Victoria Police has rejected claims that frontline officers have been removed from Ballarat, saying they have been transferred into specialist units to clamp down on high-level offending.
The rebuke comes amid a fierce political row over police numbers in the city after video footage emerged of schoolgirls being bashed in public.
Opposition members turned the blowtorch on the Andrews government after The Courier published shocking videos of girls being set upon in Little Bridge Street last week, accusing it of removing 18 frontline police since its election in November, 2014.
Victoria Police documents confirm 18 frontline police have been pulled from Ballarat since 2014, falling from 133 to 115 officers.
However, the same documents also show “other divisional resources” have received an extra 18 police in the Ballarat and Moorabool policing areas, which takes in Bacchus Marsh and outlying rural towns.
It’s understood these 18 police have been transferred into family violence, highway patrol and burglary units.
A Victoria Police spokeswoman said the number of police positions fluctuates between units and that numbers in Ballarat and Moorabool have “remained steady in recent years”.
“The ‘other divisional resources’ category includes family violence police and other divisional tasking units and response units,” she said.
“In (Ballarat and Moorabool), it is not correct to say that the number of uniform police numbers have decreased, as some of these numbers now appear under other divisional resources areas.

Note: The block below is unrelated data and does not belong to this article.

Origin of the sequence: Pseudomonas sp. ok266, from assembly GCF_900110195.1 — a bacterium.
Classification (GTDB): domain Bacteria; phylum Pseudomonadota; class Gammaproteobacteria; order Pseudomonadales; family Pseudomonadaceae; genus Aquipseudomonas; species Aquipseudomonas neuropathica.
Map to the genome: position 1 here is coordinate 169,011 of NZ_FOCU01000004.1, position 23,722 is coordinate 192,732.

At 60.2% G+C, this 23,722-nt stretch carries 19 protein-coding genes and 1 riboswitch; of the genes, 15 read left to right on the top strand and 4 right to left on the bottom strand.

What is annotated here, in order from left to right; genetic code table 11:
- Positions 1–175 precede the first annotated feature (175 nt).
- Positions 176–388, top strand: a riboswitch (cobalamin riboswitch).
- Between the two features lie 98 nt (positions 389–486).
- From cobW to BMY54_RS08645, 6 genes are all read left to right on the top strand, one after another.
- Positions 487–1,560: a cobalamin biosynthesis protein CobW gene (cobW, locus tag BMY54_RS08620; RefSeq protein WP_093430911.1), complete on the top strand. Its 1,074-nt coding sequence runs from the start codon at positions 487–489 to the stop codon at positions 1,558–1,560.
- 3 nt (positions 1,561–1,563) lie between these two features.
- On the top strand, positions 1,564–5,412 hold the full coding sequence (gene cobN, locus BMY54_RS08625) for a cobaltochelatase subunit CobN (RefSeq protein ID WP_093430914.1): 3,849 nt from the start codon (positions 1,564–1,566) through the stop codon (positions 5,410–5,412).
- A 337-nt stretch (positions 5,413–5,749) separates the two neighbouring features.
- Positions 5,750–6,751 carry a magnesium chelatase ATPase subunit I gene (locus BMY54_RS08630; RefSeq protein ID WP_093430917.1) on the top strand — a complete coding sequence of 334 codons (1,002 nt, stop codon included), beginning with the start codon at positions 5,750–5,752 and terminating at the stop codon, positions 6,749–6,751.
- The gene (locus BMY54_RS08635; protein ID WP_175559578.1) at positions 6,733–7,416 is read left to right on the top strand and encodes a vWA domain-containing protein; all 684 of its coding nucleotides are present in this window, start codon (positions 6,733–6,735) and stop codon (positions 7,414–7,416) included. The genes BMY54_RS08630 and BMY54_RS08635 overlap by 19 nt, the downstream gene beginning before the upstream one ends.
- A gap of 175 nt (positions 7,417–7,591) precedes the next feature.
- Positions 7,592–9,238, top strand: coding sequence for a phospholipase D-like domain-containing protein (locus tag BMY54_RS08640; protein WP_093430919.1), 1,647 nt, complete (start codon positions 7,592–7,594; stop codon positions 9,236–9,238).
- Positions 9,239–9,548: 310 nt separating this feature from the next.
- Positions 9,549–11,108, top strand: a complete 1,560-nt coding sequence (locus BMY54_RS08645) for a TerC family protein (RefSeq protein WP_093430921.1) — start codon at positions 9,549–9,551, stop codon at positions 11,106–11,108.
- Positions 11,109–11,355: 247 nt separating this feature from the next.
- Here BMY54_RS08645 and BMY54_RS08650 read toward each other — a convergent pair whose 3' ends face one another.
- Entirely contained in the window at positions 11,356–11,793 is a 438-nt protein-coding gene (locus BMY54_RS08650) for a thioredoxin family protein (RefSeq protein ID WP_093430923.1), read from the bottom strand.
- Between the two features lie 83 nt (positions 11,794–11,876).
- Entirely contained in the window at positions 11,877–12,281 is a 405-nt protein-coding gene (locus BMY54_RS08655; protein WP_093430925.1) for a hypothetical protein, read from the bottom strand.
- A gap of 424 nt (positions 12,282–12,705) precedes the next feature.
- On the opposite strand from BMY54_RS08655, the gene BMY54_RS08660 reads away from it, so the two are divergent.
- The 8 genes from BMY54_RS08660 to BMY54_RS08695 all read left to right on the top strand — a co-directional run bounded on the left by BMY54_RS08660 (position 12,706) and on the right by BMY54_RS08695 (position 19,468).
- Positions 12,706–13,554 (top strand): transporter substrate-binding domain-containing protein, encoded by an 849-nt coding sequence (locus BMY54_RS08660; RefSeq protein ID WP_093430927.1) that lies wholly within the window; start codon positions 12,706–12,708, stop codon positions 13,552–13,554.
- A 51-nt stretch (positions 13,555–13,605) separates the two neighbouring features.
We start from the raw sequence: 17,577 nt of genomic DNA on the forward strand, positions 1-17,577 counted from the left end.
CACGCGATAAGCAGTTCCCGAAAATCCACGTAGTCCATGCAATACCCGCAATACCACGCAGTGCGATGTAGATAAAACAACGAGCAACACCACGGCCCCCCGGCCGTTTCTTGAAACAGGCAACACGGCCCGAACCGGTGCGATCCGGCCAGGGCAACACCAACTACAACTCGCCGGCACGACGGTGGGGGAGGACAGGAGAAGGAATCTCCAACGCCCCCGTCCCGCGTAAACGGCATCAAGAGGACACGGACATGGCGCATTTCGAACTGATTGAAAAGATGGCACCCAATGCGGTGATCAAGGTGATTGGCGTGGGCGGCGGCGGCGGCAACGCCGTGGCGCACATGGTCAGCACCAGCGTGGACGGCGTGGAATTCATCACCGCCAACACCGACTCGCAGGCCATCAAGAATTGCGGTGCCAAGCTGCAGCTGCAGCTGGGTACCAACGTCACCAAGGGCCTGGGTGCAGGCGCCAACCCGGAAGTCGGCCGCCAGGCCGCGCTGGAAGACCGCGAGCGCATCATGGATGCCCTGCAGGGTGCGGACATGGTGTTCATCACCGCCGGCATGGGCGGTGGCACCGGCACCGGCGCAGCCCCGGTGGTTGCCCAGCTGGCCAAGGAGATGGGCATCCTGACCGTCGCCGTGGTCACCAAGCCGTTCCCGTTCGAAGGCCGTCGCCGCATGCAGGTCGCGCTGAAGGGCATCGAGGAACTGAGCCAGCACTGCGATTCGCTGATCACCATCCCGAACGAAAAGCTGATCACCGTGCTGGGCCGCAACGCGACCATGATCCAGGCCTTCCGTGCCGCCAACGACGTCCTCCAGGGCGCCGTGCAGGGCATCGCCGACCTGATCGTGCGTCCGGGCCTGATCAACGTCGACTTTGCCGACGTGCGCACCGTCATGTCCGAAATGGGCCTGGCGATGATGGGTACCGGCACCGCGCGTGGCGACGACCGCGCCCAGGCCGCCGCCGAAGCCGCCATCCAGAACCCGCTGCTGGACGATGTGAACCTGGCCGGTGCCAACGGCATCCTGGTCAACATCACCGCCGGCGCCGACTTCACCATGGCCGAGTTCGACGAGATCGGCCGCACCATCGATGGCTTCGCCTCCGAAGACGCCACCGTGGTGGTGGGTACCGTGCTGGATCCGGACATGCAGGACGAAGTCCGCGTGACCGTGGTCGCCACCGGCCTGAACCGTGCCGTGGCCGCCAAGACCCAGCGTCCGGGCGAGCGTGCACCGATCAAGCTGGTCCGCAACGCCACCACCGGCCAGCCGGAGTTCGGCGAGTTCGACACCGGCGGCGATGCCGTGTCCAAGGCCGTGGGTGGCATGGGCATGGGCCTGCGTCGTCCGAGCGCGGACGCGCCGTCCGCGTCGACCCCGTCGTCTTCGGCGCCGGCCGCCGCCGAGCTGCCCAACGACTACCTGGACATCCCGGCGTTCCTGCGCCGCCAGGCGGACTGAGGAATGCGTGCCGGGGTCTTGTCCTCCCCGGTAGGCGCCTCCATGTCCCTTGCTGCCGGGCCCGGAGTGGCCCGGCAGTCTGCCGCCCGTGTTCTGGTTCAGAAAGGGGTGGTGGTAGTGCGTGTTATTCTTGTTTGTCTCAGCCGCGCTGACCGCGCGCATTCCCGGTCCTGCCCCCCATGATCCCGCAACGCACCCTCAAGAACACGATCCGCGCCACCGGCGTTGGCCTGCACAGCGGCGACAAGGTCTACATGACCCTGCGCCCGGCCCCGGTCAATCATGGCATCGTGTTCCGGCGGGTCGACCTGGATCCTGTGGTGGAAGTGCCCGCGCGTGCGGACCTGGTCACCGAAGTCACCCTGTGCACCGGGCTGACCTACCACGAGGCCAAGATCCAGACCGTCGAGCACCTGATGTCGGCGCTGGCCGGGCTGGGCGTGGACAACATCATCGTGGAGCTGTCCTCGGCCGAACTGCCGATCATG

“For example, we are now putting dedicated resources into family violence and special tasking to deal specifically with high volume and high impact offending.”
Police Minister Lisa Neville said the Opposition was “trying to mislead the community” and pointed to 14 extra police and 24 custody officers the government was recruiting in Ballarat.
But Opposition police spokesman Edward O'Donohue remained steadfast in his criticism, saying the documents show 18 frontline police that man divvy-vans had been removed from Ballarat as the city’s population spikes.
He said the 18 police transferred from Ballarat’s frontline to other duties would now have to cover both Ballarat and Moorabool’s areas.
“For the first two years of his government, Daniel Andrews was asleep at the wheel regarding police numbers and community safety with places like Ballarat paying the price,” Mr O’Donohue said.
“Anyway you spin it, police resources are down significantly in Ballarat.”
The documents also show the overall amount of police officers in Ballarat and Moorabool – not Ballarat alone - has fallen by 3.6 full-time equivalent staff since 2014.